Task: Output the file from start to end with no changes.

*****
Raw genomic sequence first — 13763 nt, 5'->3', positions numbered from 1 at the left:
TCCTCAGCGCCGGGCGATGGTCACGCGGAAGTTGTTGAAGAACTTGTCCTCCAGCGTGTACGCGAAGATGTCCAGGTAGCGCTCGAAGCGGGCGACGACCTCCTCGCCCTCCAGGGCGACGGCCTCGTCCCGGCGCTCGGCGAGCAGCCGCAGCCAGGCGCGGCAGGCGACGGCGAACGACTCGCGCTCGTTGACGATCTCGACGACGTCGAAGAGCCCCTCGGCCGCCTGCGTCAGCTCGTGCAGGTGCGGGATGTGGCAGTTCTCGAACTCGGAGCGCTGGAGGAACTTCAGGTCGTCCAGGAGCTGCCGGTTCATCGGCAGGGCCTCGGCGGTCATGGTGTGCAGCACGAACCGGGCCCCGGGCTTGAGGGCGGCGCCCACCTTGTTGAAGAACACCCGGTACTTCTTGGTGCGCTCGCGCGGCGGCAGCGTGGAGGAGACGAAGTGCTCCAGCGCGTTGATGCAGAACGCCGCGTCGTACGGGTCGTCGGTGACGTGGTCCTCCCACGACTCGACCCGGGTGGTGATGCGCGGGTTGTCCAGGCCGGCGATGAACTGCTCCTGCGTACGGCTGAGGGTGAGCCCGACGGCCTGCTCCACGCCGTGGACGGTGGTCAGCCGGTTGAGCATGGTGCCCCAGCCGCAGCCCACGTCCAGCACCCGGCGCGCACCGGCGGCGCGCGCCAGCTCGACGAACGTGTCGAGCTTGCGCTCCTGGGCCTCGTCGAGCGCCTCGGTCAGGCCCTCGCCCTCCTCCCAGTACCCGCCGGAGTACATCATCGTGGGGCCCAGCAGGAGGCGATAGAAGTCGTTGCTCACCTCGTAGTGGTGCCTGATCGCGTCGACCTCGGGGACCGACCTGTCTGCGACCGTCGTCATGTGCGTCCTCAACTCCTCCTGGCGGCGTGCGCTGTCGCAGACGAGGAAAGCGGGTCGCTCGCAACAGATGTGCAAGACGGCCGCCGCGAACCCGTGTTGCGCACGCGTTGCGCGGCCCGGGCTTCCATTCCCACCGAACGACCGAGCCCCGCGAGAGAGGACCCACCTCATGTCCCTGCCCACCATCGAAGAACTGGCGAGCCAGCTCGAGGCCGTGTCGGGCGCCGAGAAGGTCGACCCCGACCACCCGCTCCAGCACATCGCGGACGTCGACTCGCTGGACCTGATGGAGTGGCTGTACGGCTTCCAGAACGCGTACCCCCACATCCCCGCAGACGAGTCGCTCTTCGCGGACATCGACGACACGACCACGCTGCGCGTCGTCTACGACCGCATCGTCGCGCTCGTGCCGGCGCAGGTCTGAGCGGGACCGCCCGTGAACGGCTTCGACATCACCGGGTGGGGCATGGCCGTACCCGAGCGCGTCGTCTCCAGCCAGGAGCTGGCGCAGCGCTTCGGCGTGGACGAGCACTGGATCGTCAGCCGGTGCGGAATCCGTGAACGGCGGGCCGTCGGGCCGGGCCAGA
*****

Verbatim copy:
Raw genomic sequence first — 13763 nt, 5'->3', positions numbered from 1 at the left:
TCCTCAGCGCCGGGCGATGGTCACGCGGAAGTTGTTGAAGAACTTGTCCTCCAGCGTGTACGCGAAGATGTCCAGGTAGCGCTCGAAGCGGGCGACGACCTCCTCGCCCTCCAGGGCGACGGCCTCGTCCCGGCGCTCGGCGAGCAGCCGCAGCCAGGCGCGGCAGGCGACGGCGAACGACTCGCGCTCGTTGACGATCTCGACGACGTCGAAGAGCCCCTCGGCCGCCTGCGTCAGCTCGTGCAGGTGCGGGATGTGGCAGTTCTCGAACTCGGAGCGCTGGAGGAACTTCAGGTCGTCCAGGAGCTGCCGGTTCATCGGCAGGGCCTCGGCGGTCATGGTGTGCAGCACGAACCGGGCCCCGGGCTTGAGGGCGGCGCCCACCTTGTTGAAGAACACCCGGTACTTCTTGGTGCGCTCGCGCGGCGGCAGCGTGGAGGAGACGAAGTGCTCCAGCGCGTTGATGCAGAACGCCGCGTCGTACGGGTCGTCGGTGACGTGGTCCTCCCACGACTCGACCCGGGTGGTGATGCGCGGGTTGTCCAGGCCGGCGATGAACTGCTCCTGCGTACGGCTGAGGGTGAGCCCGACGGCCTGCTCCACGCCGTGGACGGTGGTCAGCCGGTTGAGCATGGTGCCCCAGCCGCAGCCCACGTCCAGCACCCGGCGCGCACCGGCGGCGCGCGCCAGCTCGACGAACGTGTCGAGCTTGCGCTCCTGGGCCTCGTCGAGCGCCTCGGTCAGGCCCTCGCCCTCCTCCCAGTACCCGCCGGAGTACATCATCGTGGGGCCCAGCAGGAGGCGATAGAAGTCGTTGCTCACCTCGTAGTGGTGCCTGATCGCGTCGACCTCGGGGACCGACCTGTCTGCGACCGTCGTCATGTGCGTCCTCAACTCCTCCTGGCGGCGTGCGCTGTCGCAGACGAGGAAAGCGGGTCGCTCGCAACAGATGTGCAAGACGGCCGCCGCGAACCCGTGTTGCGCACGCGTTGCGCGGCCCGGGCTTCCATTCCCACCGAACGACCGAGCCCCGCGAGAGAGGACCCACCTCATGTCCCTGCCCACCATCGAAGAACTGGCGAGCCAGCTCGAGGCCGTGTCGGGCGCCGAGAAGGTCGACCCCGACCACCCGCTCCAGCACATCGCGGACGTCGACTCGCTGGACCTGATGGAGTGGCTGTACGGCTTCCAGAACGCGTACCCCCACATCCCCGCAGACGAGTCGCTCTTCGCGGACATCGACGACACGACCACGCTGCGCGTCGTCTACGACCGCATCGTCGCGCTCGTGCCGGCGCAGGTCTGAGCGGGACCGCCCGTGAACGGCTTCGACATCACCGGGTGGGGCATGGCCGTACCCGAGCGCGTCGTCTCCAGCCAGGAGCTGGCGCAGCGCTTCGGCGTGGACGAGCACTGGATCGTCAGCCGGTGCGGAATCCGTGAACGGCGGGCCGTCGGGCCGGGCCAGA